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Polymers 2019, 11(1), 109; https://doi.org/10.3390/polym11010109

Segregation versus Interdigitation in Highly Dynamic Polymer/Surfactant Layers

1
Faculty of Engineering and Science, University of Greenwich, Medway Campus, Central Avenue, Chatham Maritime, Kent ME4 4TB, UK
2
Science and Technology Facilities Council, ISIS Facility, Rutherford Appleton Laboratory, Didcot, Oxfordshire OX11 0QX, UK
3
Institut Laue Langevin ILL, 6 rue Jules Horowitz, 38000 Grenoble, France
4
School of Chemistry, Cardiff University, Main Building, Park Place, Cardiff CF10 3TB, UK
*
Author to whom correspondence should be addressed.
Received: 12 December 2018 / Revised: 23 December 2018 / Accepted: 28 December 2018 / Published: 10 January 2019
(This article belongs to the Special Issue Polymeric Foams)
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Abstract

Many polymer/surfactant formulations involve a trapped kinetic state that provides some beneficial character to the formulation. However, the vast majority of studies on formulations focus on equilibrium states. Here, nanoscale structures present at dynamic interfaces in the form of air-in-water foams are explored, stabilised by mixtures of commonly used non-ionic, surface active block copolymers (Pluronic®) and small molecule ionic surfactants (sodium dodecylsulfate, SDS, and dodecyltrimethylammonium bromide, C12TAB). Transient foams formed from binary mixtures of these surfactants shows considerable changes in stability which correlate with the strength of the solution interaction which delineate the interfacial structures. Weak solution interactions reflective of distinct coexisting micellar structures in solution lead to segregated layers at the foam interface, whereas strong solution interactions lead to mixed structures both in bulk solution, forming interdigitated layers at the interface. View Full-Text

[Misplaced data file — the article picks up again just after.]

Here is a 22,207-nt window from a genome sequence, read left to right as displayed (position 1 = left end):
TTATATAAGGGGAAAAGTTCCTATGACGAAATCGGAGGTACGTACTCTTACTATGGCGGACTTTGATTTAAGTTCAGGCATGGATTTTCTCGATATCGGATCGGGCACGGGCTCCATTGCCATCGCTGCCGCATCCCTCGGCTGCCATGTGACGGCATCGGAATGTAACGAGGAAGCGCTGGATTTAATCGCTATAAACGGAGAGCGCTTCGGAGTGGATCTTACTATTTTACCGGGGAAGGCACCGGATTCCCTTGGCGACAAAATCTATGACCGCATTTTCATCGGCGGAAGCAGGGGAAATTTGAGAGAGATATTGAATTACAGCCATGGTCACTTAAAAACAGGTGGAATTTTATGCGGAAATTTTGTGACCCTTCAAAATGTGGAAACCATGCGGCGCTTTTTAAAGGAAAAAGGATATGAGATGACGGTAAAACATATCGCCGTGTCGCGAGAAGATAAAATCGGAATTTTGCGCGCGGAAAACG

Keywords: Pluronic; surfactants; foams; SANS; multilayers Pluronic; surfactants; foams; SANS; multilayers
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This is an open access article distributed under the Creative Commons Attribution License which permits unrestricted use, distribution, and reproduction in any medium, provided the original work is properly cited (CC BY 4.0).

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Mansour, O.T.; Cattoz, B.; Beaube, M.; Heenan, R.K.; Schweins, R.; Hurcom, J.; Griffiths, P.C. Segregation versus Interdigitation in Highly Dynamic Polymer/Surfactant Layers. Polymers 2019, 11, 109.

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